PREPA parties far apart on value of bondholders’ claims


A major sticking point in the Puerto Rico Electric Power Authority bankruptcy is the discrepancy over the size of bondholders’ claim, with the Oversight Board and bond parties $6.5 billion apart.

The board, in a filing Tuesday, placed the value at 24% of principal and pre-petition interest due at time of the bankruptcy petition in summer 2017, while the bond parties, in a separate filing, valued it at 100%.

The board said bondholders had a claim to $2 billion in net revenues for what it said was $8.4 billion in pre-bankruptcy principal and interest. The bondholder groups said they had a claim to all of what they said was $8.5 billion in principal and interest. 

Puerto Rico Oversight Board Attorney Martin Bienenstock estimated PREPA bondholders’ claim to be $2 billion.

“The estimates are really a ‘best case scenario’ for both sides and Judge [Laura Taylor] Swain will probably not accept” either, said Puerto Rico Attorney John Mudd. “Having said that, it will be closer to the board’s estimate, if we get there. The judge still hopes to have a mostly consensual plan of adjustment, which seems doubtful at this time.”

In a ruling in March, Swain said the parties should work to determine the size of the bondholders’ net unsecured revenue claim.

In its filing, the board offered the hypothetical situation where the bondholders managed to appoint a receiver in January 2018, six months after the bankruptcy filing. It said the receiver would have had to operate under a number of conditions.

The board said in that scenario there’s a 20-year limit on enforcement of rights and so January 2038 has to be the final date for estimating incoming revenues available for the bonds.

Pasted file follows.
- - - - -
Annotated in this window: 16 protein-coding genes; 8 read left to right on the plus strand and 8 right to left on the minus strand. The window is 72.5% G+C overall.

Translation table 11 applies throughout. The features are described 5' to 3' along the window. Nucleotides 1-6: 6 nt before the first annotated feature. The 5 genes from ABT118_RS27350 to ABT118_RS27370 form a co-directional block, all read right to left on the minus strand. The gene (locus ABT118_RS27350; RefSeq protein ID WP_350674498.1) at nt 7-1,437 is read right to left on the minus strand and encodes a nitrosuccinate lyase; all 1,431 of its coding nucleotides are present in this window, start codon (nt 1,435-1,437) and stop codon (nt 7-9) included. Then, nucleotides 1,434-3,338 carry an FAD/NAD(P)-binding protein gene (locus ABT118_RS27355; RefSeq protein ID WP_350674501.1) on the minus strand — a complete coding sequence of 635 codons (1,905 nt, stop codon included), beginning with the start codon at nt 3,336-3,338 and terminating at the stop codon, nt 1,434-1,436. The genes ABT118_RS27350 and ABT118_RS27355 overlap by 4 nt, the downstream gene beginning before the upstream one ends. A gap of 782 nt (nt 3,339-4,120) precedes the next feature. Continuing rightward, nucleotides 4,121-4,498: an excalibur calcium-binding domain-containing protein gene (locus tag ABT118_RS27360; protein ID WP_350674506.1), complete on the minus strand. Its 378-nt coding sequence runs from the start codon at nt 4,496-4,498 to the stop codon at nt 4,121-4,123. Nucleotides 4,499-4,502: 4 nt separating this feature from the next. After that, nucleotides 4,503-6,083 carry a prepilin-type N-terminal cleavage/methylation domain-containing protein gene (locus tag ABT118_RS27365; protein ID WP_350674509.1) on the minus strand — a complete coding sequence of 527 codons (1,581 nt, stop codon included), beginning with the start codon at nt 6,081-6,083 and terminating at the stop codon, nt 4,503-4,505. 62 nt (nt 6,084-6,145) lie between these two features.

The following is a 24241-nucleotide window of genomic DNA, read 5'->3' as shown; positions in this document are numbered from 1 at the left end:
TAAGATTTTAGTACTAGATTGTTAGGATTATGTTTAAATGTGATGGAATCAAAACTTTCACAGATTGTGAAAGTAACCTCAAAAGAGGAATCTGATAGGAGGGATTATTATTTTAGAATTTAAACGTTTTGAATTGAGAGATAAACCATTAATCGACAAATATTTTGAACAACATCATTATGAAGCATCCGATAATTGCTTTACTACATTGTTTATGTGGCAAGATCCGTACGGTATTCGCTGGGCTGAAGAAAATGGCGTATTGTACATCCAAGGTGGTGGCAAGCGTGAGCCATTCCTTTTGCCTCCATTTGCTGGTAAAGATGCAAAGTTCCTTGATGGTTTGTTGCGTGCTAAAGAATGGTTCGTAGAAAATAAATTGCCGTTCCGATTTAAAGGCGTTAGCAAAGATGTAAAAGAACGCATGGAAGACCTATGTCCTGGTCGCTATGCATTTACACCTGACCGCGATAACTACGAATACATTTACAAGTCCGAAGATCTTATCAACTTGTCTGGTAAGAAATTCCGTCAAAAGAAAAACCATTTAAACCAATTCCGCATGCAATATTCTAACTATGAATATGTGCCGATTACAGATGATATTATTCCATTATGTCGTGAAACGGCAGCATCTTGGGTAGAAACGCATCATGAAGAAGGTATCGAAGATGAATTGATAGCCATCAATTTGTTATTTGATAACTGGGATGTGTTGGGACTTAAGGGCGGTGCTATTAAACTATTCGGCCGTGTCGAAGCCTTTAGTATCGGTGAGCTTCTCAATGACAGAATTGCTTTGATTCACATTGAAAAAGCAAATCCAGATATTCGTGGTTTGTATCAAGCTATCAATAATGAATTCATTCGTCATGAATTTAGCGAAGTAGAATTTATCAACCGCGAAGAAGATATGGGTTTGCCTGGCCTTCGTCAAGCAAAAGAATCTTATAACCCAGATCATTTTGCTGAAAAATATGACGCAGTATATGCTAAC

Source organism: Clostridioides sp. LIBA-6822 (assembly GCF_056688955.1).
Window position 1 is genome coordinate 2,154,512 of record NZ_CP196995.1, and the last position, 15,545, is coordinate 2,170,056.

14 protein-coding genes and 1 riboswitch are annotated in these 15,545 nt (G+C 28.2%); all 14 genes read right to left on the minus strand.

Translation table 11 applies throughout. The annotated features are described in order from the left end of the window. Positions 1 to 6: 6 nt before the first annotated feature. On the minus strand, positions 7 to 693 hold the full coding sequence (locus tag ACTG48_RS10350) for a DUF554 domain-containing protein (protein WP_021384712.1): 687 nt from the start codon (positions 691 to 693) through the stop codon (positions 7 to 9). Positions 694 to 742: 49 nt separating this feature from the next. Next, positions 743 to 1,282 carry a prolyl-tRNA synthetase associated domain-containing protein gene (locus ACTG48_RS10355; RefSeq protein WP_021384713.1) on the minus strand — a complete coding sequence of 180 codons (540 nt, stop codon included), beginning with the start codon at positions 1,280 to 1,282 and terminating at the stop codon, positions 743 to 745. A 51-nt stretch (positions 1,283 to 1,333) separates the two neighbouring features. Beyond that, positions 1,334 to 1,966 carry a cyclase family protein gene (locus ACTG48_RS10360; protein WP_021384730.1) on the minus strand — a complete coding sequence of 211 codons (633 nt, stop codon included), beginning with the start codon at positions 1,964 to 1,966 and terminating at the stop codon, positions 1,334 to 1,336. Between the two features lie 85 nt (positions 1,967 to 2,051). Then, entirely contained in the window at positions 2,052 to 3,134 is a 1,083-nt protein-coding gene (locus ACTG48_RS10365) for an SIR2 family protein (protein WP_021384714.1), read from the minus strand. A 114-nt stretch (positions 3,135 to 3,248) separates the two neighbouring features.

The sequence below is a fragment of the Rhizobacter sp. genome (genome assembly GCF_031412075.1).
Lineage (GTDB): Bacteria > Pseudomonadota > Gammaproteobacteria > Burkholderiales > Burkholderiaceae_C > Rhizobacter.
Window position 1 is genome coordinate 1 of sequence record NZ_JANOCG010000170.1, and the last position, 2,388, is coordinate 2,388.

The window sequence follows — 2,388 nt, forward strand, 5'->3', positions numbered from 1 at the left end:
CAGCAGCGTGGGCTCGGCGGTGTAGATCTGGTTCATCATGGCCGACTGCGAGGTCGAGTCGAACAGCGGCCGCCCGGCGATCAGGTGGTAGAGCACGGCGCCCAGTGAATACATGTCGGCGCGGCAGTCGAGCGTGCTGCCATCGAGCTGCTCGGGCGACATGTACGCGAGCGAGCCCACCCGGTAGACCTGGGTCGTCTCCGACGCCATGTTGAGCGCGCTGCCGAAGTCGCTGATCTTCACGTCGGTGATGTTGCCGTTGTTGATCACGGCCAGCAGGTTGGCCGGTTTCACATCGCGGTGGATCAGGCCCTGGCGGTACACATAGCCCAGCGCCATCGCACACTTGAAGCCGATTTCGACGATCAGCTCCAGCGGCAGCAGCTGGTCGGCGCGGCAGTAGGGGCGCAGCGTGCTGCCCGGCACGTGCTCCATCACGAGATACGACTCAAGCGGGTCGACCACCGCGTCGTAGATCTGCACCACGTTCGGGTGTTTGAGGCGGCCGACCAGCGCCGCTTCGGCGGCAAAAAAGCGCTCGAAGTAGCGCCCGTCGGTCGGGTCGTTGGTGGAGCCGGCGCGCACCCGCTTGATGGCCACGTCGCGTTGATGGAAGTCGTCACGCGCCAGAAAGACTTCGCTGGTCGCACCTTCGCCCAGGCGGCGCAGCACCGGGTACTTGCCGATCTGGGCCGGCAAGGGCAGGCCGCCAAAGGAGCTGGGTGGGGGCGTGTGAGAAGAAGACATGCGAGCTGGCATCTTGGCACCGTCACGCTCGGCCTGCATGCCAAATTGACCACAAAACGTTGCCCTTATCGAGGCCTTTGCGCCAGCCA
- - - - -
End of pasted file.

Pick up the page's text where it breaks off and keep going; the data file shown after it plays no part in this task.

The board, led by Attorney Martin Bienenstock, also said the PREPA Trust Agreement caps rates to no higher than a “reasonable” rate, which he explained as “affordable.”

The board had its expert calculate the maximum residential and commercial and industrial users could afford to pay PREPA for electricity and how much extra revenue that would generate.

Before paying bondholders, the board said, $820 million in unpaid operating expenses and takings claims at the time of the petition for bankruptcy in summer 2017 would have to be paid.

Streams of future cash flow must be discounted to the present value, the board said, while other factors and risks reduce the claim by 4%.

The bond parties said the bond trust agreement promises bondholders payment of principal and interest and that gives them a claim on all pre-petition principal and interest. Claim “estimation in this context is unwarranted,” they said.

There are “no statute of limitations constraint here,” said the bond parties, which include the Ad Hoc Group of PREPA Bondholders, Assured Guaranty, Syncora Guarantee, and bond trustee U.S. Bank N.A. Further, they claim, there is no time limit on when they could appoint a receiver.

The bondholders’ right to recover is not subject to discounting “based on collection uncertainty or delay,” the bond parties said.

Depending on what assumptions one makes, the bond parties’ expert said, all PREPA’s debt could be paid off in either 25 or 36 years.

According to the bond parties, the bond trust agreement uses the term “reasonable rate” to denote a level sufficient to pay current expenses and the bondholders.

“There can be no serious question that PREPA could, over time, generate enough surplus revenues to pay the bonds in full,” the bond parties said.

The Puerto Rico Fiscal Agency and Financial Advisory Authority supports the board’s position. It said if the bondholders had appointed receiver in 2018, he or she would have been subject to the PREPA and Commonwealth of Puerto Rico fiscal plans. These would have prevented the substantial rate increases discussed by the bondholders. 

The Unsecured Creditors Committee said it supported the board’s filing but the board made “assumptions” and “contingencies” that “artificially increase the unsecured net revenue claim.” The committee said the board’s 6.5% present value discount rate is too low.

In considering what is available for paying bondholders, “all obligations” connected with operations and not just “current expenses” should be considered, the committee said.

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